CMA to RN???
- 0Apr 8, '08 by jillhunter98I am a Certified Medical Assistant with 10 years experience and an AS in liberal arts from Excelsior, along with many other certificates. I am looking to eventually get my RN, but keep hitting brick walls at every school I try. Of course, there is a ton of controversy about CMA's vs. LPN's and I am not here to dicuss that. I cannot find a school that will accept the CMA credential and let me finish a nursing program without starting from scratch, basically saying I have no clinical experience/education which is crazy! The frustrating thing for me is that I have as much experience if not more than my friends who are nurses. The job I have now is the same exact one as an RN had for 20 years. I was also thinking of trying to get an LPN by equivalency. I was wondering if there is anybody out there in my situation?Last edit by jillhunter98 on Apr 8, '08 : Reason: misspell
- 0Apr 8, '08 by Jeepgirl48I myself was a CMA for 12 years. I once had the same feeling as you. i looked into many schools. Since there was nothing available to bridge to nursing courses or challenge exams, and believe me I looked, I enrolled in Lpn schooland started from scratch. I certainly had an advantage in all my courses and even graduted first in my class. With that said, I will say there is a big difference between LPN and CMA. Acute care was a basis of study and you learn alot more than you think you may know as a CMA. Since being a LPN I have worked in med surg and LDRP which is a far cry from anything I did as a CMA in an office. If it is your desire to further your education, just think of the advantage you will have with your experience. Best of LUCK
- 1Apr 8, '08 by txspadequeenRNmy advice to you is take the opportunity to go through nursing school and skip the shortcuts. may not be what you want to hear but the truth is that being a cma and a nurse is 2 different monsters. focus is different, education is different and depth is different. i know this because i have done both. you will be surprised just how different the two are when you are done. there is no way to obtain a lvn equivalency unless you are a military medic and i am not sure how many states do that anymore. good luck to you.
- 0Feb 22, '09 by nc cmai am the only CMA where i work. there are about 8-9 nurses. For some reason, all of them think they are better than me just because they are nurses. in fact, i do most of their job. They get paid 30-40hr while i do most of their work for less than half that. I asked for more money, but my reply was "the nurses have to use their brain more" Then i started thinking of going back to get my RN degree. The minute i said something, all the other nurses "all of a sudden" wanted to go back to school. This made me think that they are trying to compete with me and not be equal to me. Most of them are lazy and really dont respect me. Whenever i have a problem with one of them, the NCM does not have my back. But believe me, she has theirs. I do know that there are other reasons why they do that i dont wish to get into. So i have decided not to express any interested of going back to school-at least to them. I have decided to be an ultrasound tech.
Anyway, I just think just because nurses give meds and CMA dont, we should get the same pay. I know that many people would disagree but thats my opinon
- 0Aug 22, '09 by deniseCMAI'm also a CMA and I've only worked in the field for 1.5 years but I've proven myself more than some RNs I work with. I find it very frustrating that there is no program to teach the depth these RNs are speaking of because I've already been trained in all the same medication administration and venipuncture as any RN I've worked with as well as all of the systems, functions, etc. I already have an associates degree also, so if anybody knows a way please reply!!!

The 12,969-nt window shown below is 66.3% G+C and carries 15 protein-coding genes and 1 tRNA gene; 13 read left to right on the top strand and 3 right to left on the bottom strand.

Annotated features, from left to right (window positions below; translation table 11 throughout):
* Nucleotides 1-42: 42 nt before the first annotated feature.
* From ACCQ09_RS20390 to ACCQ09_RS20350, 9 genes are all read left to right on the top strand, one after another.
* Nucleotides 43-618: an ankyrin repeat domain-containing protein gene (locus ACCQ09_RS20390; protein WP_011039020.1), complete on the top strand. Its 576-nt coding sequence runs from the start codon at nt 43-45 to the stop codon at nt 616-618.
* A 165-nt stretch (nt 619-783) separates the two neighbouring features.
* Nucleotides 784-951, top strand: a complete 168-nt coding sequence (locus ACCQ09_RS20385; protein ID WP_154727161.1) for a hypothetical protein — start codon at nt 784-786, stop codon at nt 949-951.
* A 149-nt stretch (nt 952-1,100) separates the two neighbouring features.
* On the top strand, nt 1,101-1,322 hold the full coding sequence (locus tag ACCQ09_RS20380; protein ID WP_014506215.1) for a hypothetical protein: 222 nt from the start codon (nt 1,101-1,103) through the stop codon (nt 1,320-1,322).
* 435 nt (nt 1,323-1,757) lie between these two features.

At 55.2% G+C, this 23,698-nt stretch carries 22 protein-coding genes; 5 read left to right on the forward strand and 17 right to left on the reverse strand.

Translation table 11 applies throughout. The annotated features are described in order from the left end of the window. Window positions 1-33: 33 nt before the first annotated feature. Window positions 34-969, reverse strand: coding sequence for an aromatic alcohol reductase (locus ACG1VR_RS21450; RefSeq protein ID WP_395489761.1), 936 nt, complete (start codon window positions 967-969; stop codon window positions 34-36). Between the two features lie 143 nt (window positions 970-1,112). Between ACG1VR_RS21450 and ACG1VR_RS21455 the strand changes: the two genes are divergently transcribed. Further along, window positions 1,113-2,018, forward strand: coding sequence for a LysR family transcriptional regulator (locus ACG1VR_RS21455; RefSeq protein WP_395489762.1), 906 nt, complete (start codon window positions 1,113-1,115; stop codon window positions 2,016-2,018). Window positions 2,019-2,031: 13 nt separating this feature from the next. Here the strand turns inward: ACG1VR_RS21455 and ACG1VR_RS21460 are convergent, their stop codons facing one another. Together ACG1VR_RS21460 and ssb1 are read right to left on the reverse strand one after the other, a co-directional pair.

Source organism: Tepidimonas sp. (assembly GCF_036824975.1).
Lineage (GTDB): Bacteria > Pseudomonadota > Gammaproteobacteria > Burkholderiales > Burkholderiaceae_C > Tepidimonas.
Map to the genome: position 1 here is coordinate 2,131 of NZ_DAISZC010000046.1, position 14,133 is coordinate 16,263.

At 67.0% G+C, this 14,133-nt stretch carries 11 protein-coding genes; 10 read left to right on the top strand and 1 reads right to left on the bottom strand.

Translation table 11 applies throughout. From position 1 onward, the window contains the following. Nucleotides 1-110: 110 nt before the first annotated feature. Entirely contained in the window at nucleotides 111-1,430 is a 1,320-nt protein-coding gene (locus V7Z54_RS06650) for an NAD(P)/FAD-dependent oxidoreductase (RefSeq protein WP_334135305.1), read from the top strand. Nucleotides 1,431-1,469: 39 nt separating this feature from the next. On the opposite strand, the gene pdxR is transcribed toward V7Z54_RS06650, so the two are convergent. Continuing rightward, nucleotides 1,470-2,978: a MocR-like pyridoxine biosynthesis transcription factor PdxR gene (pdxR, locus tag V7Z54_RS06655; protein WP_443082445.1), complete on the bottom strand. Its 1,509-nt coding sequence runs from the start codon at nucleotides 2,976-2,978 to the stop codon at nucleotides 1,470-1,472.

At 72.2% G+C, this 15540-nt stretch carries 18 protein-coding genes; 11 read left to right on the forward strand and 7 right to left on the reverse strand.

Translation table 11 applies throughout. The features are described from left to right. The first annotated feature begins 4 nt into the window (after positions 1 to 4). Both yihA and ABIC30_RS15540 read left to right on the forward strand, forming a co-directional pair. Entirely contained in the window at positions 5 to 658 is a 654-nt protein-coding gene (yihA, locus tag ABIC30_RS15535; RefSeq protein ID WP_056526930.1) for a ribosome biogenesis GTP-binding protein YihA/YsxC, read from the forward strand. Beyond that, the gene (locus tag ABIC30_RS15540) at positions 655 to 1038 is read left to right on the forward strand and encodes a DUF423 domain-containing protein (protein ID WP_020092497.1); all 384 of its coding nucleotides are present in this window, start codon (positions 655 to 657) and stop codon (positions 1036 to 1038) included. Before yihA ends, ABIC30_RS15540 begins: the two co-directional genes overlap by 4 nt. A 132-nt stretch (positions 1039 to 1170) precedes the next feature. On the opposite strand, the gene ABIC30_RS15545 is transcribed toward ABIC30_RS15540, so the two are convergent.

- 0Aug 22, '09 by deniseCMAThank you, the problem is an ADN is an RN w/ an associate degree...I already have one, I understand the BSN would be much more in depth, but why is there no bridge program from CMA to RN. I'm not denying that you have further depth as an RN, what I'm asking is-does anybody know of a program that offers such a bridge?
- 1Aug 22, '09 by mmt4Oh, OK I was confused thinking you were asking about a CMA program to teach at more depth. I think part of it is in nursing programs the techniques and skills are taught along with the rationales and nursing process, yada yada....in the same course. The only way I can envision any sort of advanced entry track for CMAs is if the course were accelerated based on a skills test ahead of time, so you would spend less time learning skills you already know and concentrate on the academic differences (like care plans, more in depth pathophysiology and pharmacology, etc...But I don't know how much time that would save.
- 0Aug 22, '09 by txspadequeenRNthe reason there are no such programs is because a cma and nurse are two different professions...nursing is so much more in depth and the knowledge base is so much wider...many cma's say i do the same job as the lvn or the rn ...sure you may in the office setting but where else can you go . as a cma you are not interchangeable with a lvn or rn in the nursing home or hospital ....i am not trying to be mean or rude just telling it how it is ..i have been a cma and hit a dead end road, so i returned to lvn school....the difference in the two jobs is like night and day..the only way anyone can realize this is to be a cma then a licensed nurse....
Quote from denisecmathank you, the problem is an adn is an rn w/ an associate degree...i already have one, i understand the bsn would be much more in depth, but why is there no bridge program from cma to rn. i'm not denying that you have further depth as an rn, what i'm asking is-does anybody know of a program that offers such a bridge?